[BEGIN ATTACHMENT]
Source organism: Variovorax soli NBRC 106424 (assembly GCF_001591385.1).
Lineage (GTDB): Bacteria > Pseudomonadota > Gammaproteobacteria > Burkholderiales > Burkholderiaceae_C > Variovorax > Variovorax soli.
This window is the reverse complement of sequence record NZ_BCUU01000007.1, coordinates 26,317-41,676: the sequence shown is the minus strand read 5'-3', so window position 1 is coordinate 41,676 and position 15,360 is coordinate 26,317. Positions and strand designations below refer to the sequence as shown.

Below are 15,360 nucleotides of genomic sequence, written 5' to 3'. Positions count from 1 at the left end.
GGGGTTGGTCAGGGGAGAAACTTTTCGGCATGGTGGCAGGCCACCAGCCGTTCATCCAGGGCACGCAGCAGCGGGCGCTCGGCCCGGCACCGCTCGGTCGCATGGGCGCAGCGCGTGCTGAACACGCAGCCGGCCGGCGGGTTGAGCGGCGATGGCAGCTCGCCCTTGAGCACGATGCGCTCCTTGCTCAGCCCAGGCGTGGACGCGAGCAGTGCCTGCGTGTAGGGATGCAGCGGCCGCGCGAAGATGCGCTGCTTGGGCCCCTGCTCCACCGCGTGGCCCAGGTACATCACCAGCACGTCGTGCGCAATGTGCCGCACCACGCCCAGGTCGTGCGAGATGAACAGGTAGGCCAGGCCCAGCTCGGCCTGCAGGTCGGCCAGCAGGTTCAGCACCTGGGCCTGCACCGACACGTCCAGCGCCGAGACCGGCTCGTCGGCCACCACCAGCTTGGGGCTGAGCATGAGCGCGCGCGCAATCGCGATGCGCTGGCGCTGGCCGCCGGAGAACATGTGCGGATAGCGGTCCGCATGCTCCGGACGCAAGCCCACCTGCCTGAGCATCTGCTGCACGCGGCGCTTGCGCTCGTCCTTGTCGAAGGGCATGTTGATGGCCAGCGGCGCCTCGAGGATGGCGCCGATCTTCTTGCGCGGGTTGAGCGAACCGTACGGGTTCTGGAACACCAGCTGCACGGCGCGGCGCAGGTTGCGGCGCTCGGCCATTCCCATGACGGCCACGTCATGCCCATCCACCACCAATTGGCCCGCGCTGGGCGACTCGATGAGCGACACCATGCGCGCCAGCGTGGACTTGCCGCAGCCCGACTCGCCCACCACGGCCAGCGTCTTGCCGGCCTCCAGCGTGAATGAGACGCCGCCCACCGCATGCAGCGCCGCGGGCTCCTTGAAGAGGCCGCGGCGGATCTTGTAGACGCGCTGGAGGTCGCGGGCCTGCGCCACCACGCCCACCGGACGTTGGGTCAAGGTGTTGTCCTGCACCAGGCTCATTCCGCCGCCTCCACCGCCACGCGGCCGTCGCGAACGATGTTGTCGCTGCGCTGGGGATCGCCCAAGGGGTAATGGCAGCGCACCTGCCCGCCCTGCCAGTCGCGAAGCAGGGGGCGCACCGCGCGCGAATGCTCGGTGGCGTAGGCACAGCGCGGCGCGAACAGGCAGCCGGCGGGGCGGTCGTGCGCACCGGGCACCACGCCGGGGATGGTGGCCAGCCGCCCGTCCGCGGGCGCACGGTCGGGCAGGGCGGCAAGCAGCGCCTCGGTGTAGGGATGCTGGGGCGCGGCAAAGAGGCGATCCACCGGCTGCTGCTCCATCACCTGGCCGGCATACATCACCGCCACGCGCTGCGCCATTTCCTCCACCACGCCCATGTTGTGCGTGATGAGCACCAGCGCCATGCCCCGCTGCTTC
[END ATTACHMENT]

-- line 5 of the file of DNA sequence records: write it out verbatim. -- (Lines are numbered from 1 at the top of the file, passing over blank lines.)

GGGGTTGGTCAGGGGAGAAACTTTTCGGCATGGTGGCAGGCCACCAGCCGTTCATCCAGGGCACGCAGCAGCGGGCGCTCGGCCCGGCACCGCTCGGTCGCATGGGCGCAGCGCGTGCTGAACACGCAGCCGGCCGGCGGGTTGAGCGGCGATGGCAGCTCGCCCTTGAGCACGATGCGCTCCTTGCTCAGCCCAGGCGTGGACGCGAGCAGTGCCTGCGTGTAGGGATGCAGCGGCCGCGCGAAGATGCGCTGCTTGGGCCCCTGCTCCACCGCGTGGCCCAGGTACATCACCAGCACGTCGTGCGCAATGTGCCGCACCACGCCCAGGTCGTGCGAGATGAACAGGTAGGCCAGGCCCAGCTCGGCCTGCAGGTCGGCCAGCAGGTTCAGCACCTGGGCCTGCACCGACACGTCCAGCGCCGAGACCGGCTCGTCGGCCACCACCAGCTTGGGGCTGAGCATGAGCGCGCGCGCAATCGCGATGCGCTGGCGCTGGCCGCCGGAGAACATGTGCGGATAGCGGTCCGCATGCTCCGGACGCAAGCCCACCTGCCTGAGCATCTGCTGCACGCGGCGCTTGCGCTCGTCCTTGTCGAAGGGCATGTTGATGGCCAGCGGCGCCTCGAGGATGGCGCCGATCTTCTTGCGCGGGTTGAGCGAACCGTACGGGTTCTGGAACACCAGCTGCACGGCGCGGCGCAGGTTGCGGCGCTCGGCCATTCCCATGACGGCCACGTCATGCCCATCCACCACCAATTGGCCCGCGCTGGGCGACTCGATGAGCGACACCATGCGCGCCAGCGTGGACTTGCCGCAGCCCGACTCGCCCACCACGGCCAGCGTCTTGCCGGCCTCCAGCGTGAATGAGACGCCGCCCACCGCATGCAGCGCCGCGGGCTCCTTGAAGAGGCCGCGGCGGATCTTGTAGACGCGCTGGAGGTCGCGGGCCTGCGCCACCACGCCCACCGGACGTTGGGTCAAGGTGTTGTCCTGCACCAGGCTCATTCCGCCGCCTCCACCGCCACGCGGCCGTCGCGAACGATGTTGTCGCTGCGCTGGGGATCGCCCAAGGGGTAATGGCAGCGCACCTGCCCGCCCTGCCAGTCGCGAAGCAGGGGGCGCACCGCGCGCGAATGCTCGGTGGCGTAGGCACAGCGCGGCGCGAACAGGCAGCCGGCGGGGCGGTCGTGCGCACCGGGCACCACGCCGGGGATGGTGGCCAGCCGCCCGTCCGCGGGCGCACGGTCGGGCAGGGCGGCAAGCAGCGCCTCGGTGTAGGGATGCTGGGGCGCGGCAAAGAGGCGATCCACCGGCTGCTGCTCCATCACCTGGCCGGCATACATCACCGCCACGCGCTGCGCCATTTCCTCCACCACGCCCATGTTGTGCGTGATGAGCACCAGCGCCATGCCCCGCTGCTTC